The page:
infection or associated products are able to down-modulate the type 1 CD4-
T cell inflammatory response characteristic of autoimmune diseases. In this study, we evaluated how S. mansoni
antigens altered the immune response that was induced by the soluble Leishmania antigen (SLA) from cutaneous leishmaniasis (CL) patients. Cytokines were measured from the supernatants of peripheral blood mononuclear cell cultures stimulated with SLA. This was performed using the sandwich enzyme linked immunosorbent assay technique in the presence or absence of S. mansoni recombinant antigens Sm29, SmTSP-2 and PIII. The addition of S. mansoni antigens to the cultures resulted in the reduction of interferon gamma (IFN-γ) levels in 37-50% of patients. Although to a lesser extent, the antigens were also able to decrease the production of tumour necrosis factor-alpha (TNF-α). We compared patients that either had or did not have reduction in IFN-γ and TNF-α production in cultures stimulated with SLA in the presence of S. mansoni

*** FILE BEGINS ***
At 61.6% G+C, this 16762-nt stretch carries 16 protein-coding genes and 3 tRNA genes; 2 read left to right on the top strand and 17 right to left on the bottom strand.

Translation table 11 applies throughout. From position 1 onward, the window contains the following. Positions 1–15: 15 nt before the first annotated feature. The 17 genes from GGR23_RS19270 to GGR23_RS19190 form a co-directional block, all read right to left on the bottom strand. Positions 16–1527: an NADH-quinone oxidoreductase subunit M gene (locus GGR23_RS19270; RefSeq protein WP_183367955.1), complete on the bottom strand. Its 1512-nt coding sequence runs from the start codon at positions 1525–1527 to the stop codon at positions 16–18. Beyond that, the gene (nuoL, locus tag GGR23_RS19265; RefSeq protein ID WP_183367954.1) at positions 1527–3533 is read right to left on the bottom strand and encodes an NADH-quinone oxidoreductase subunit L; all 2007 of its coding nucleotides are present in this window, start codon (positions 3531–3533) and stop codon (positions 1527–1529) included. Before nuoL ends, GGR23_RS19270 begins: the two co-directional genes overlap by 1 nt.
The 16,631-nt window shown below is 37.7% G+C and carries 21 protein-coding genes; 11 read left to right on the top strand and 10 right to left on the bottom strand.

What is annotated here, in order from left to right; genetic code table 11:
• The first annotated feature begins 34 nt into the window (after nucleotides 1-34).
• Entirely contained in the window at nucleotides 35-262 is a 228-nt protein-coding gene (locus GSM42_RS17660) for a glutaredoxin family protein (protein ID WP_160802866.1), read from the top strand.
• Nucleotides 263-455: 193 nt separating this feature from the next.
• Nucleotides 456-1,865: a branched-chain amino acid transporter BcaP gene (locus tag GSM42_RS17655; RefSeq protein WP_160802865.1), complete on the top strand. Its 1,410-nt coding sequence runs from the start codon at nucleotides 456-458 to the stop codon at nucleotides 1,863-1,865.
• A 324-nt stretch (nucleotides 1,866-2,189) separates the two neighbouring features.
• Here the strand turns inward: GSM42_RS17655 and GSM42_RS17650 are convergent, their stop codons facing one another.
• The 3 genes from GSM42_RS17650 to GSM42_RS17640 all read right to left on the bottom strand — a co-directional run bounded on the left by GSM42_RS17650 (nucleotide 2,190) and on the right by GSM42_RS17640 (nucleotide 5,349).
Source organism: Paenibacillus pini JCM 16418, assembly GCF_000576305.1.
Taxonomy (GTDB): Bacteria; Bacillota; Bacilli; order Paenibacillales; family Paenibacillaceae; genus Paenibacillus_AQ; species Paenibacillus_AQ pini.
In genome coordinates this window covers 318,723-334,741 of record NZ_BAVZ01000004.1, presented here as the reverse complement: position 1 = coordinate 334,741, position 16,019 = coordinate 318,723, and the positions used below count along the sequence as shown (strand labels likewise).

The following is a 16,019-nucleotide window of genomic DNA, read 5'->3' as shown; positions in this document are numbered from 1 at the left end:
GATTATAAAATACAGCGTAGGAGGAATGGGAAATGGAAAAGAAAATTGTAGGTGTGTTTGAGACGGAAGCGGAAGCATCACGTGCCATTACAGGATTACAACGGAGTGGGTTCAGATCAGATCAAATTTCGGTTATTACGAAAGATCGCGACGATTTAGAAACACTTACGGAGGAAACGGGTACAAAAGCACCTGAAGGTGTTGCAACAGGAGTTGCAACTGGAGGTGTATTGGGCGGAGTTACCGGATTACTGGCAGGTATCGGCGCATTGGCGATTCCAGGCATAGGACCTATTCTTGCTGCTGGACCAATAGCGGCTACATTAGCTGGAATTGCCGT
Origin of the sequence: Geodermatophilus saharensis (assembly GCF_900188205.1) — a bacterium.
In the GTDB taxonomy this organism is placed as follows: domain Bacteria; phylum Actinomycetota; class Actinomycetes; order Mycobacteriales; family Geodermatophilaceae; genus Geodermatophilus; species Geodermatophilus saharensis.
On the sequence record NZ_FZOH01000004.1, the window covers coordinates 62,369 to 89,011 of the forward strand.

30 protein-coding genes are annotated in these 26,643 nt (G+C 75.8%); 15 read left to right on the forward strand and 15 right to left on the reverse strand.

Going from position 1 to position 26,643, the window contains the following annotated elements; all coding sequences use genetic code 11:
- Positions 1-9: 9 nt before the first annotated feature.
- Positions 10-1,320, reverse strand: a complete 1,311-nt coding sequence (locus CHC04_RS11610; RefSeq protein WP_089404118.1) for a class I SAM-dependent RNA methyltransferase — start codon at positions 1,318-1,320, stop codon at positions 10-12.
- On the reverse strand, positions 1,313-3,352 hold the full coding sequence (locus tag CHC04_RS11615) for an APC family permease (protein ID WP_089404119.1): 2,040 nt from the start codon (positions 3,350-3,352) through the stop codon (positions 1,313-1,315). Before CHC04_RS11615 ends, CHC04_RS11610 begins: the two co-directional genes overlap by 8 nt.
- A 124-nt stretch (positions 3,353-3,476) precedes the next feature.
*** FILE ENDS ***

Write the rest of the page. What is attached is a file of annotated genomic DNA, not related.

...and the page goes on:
antigens. We found that there was no significant difference in the levels of interleukin (IL)-10 and IL-5 in response to S. mansoni
antigens between the groups. The antigens used in this study down-modulated the in vitro proinflammatory response induced by SLA in a group of CL patients through a currently undefined mechanism.